The authors extend existing decision theory by drawing on cases from epistemology, cognitive psychology, complexity theory, analytic philosophy, and economics to examine how successful thinkers think. Readers are likely to be rewarded with an improved grasp of the process necessary for sound decision making.
A bookstore that is not filled with books and audiotapes of gurus discussing winning business strategies, successful investing, and entrepreneurship would be hard to imagine. But if you are trying to get a handle on how titans of industry arrive at their decisions, you are generally out of luck. How does a CEO decide to pursue a merger or expand into a different market? On what basis does an effective leader elect to outsource operations or divest certain divisions? What the topflight managers ultimately choose to do is not as informative as how they decide.
Expert managers may not even be aware of the thought process that impels their decisions. Diaminds: Decoding the Mental Habits of Successful Thinkers is Mihnea Moldoveanu and Roger Martin’s attempt to shed light on the matter. Both Moldoveanu and Martin have written extensively on integrative thinking, which underlies the educational program at their institution, the University of Toronto’s Rotman School of Management.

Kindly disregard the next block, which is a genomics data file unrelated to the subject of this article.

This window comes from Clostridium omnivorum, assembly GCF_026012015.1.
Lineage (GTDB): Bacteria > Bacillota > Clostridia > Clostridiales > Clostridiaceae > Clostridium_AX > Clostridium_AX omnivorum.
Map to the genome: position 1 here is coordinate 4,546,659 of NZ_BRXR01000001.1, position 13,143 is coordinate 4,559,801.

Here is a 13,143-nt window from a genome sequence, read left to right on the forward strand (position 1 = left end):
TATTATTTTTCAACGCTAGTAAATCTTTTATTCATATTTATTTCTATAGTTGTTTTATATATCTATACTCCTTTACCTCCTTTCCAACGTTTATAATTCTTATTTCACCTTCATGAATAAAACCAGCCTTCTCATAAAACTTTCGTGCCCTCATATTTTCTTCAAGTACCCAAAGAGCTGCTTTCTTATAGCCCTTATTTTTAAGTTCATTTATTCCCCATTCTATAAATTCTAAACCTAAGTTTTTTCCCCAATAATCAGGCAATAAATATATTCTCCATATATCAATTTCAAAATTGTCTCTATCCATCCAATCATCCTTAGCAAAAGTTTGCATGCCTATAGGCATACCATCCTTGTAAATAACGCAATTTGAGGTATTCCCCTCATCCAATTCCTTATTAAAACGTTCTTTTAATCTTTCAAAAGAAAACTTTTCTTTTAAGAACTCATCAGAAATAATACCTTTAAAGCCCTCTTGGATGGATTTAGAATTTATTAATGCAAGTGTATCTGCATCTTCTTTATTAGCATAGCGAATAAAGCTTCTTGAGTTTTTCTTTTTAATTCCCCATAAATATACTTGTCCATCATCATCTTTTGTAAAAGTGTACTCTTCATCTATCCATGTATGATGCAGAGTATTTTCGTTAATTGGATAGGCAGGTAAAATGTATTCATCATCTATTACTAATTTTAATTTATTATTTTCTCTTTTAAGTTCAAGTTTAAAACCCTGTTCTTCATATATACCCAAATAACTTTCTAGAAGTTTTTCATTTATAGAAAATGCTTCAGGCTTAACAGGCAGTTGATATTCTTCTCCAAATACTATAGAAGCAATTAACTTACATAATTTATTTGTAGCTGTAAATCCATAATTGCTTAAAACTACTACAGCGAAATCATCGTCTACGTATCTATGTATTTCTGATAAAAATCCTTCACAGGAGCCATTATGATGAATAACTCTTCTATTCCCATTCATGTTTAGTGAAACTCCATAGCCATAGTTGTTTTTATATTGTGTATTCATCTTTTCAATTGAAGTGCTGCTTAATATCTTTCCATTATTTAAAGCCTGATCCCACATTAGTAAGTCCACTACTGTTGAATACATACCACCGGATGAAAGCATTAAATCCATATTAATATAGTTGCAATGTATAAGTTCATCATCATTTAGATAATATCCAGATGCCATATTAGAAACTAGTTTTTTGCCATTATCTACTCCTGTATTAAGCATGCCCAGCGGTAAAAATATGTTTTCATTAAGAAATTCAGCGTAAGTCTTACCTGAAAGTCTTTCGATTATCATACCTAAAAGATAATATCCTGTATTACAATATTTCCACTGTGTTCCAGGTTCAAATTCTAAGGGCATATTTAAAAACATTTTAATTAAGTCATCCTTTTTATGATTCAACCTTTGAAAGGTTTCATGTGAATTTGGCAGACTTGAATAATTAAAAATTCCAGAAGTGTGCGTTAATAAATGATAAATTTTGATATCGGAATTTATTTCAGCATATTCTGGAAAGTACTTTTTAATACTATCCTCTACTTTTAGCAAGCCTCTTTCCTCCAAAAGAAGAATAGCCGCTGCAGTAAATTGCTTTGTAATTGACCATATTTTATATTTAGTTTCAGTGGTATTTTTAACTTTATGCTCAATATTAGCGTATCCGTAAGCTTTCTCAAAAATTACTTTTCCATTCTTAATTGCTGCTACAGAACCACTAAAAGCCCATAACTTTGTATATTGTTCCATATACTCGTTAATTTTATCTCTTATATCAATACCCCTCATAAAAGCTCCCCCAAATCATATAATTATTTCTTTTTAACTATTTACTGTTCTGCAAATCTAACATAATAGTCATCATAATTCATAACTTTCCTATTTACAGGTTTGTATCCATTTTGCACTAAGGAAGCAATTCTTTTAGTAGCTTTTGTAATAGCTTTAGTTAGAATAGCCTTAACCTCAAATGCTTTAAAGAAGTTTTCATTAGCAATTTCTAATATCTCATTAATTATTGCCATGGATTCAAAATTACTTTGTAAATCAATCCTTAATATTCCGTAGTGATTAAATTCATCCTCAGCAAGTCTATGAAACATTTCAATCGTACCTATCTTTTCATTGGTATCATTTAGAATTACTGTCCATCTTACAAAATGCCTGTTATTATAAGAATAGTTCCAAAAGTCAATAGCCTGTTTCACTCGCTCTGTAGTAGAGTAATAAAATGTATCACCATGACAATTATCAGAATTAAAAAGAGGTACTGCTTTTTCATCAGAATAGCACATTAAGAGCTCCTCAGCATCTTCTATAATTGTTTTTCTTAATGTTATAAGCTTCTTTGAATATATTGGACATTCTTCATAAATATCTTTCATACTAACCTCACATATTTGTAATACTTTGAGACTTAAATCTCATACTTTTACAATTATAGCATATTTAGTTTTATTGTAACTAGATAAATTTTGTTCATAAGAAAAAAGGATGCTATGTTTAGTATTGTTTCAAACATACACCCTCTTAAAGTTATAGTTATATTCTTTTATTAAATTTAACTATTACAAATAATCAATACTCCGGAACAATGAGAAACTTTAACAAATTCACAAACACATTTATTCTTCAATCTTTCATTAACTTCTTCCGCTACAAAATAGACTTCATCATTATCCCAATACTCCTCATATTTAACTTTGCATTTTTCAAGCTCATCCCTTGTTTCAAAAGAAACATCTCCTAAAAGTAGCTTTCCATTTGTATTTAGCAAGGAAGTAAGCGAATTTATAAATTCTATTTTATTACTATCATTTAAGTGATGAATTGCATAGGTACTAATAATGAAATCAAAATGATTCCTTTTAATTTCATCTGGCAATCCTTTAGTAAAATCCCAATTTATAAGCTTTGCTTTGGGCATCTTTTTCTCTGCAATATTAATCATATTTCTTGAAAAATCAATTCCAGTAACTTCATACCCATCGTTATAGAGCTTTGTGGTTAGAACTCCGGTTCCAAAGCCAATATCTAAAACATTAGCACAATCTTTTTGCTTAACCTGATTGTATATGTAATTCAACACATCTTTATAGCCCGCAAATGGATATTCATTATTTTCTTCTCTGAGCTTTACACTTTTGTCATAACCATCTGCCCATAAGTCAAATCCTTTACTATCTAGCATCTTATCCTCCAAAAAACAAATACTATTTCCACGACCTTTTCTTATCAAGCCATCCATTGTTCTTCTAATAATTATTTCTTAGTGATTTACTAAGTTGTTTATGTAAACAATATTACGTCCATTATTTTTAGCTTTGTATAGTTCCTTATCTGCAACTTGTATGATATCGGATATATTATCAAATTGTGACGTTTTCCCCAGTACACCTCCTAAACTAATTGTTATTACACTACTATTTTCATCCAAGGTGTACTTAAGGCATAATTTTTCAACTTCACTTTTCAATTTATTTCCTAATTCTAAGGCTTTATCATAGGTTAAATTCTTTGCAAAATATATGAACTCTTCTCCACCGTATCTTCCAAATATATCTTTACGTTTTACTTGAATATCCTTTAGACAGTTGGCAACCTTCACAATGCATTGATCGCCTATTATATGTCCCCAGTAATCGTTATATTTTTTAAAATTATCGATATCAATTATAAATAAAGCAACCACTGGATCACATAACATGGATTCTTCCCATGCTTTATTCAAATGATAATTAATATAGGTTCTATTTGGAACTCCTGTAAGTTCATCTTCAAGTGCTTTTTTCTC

The Rotman School’s website defines integrative thinking as
the ability to constructively face the tensions of opposing models, and instead of choosing one at the expense of the other, generating a creative resolution of the tension in the form of a new model that contains elements of the individual models, but is superior to each.
This concept is the key point of Diaminds.
Theories of sound thinking and good decision making are not new to business. Moldoveanu and Martin extend existing decision theory by drawing on cases from epistemology, cognitive psychology, complexity theory, analytic philosophy, and economics to examine how successful thinkers think. The book is filled with numerous examples of integrative thinking from a broad array of areas. Not surprisingly, they draw many examples from business, but one of the more interesting cases concerns tennis player John McEnroe’s court strategy.
McEnroe faced what Moldoveanu and Martin refer to as a “wicked” problem, one with so many possibilities that analyzing each one is impossible. Also, unlike business decision makers, tennis players do not have the luxury of collecting data, analyzing probabilities, and creating decision trees. Decision making during a tennis match requires constant adaptation. Because the two players will likely have studied each other’s tendencies, outwitting the opponent requires an unpredictable strategy. McEnroe’s strategy involved a “real-time” adaptation to defeat opponents. An economic analysis of McEnroe’s serving patterns shows that he consistently followed a mixed-strategy Nash equilibrium. McEnroe’s ability to solve problems while literally on the run enabled him to become one of the all-time greats.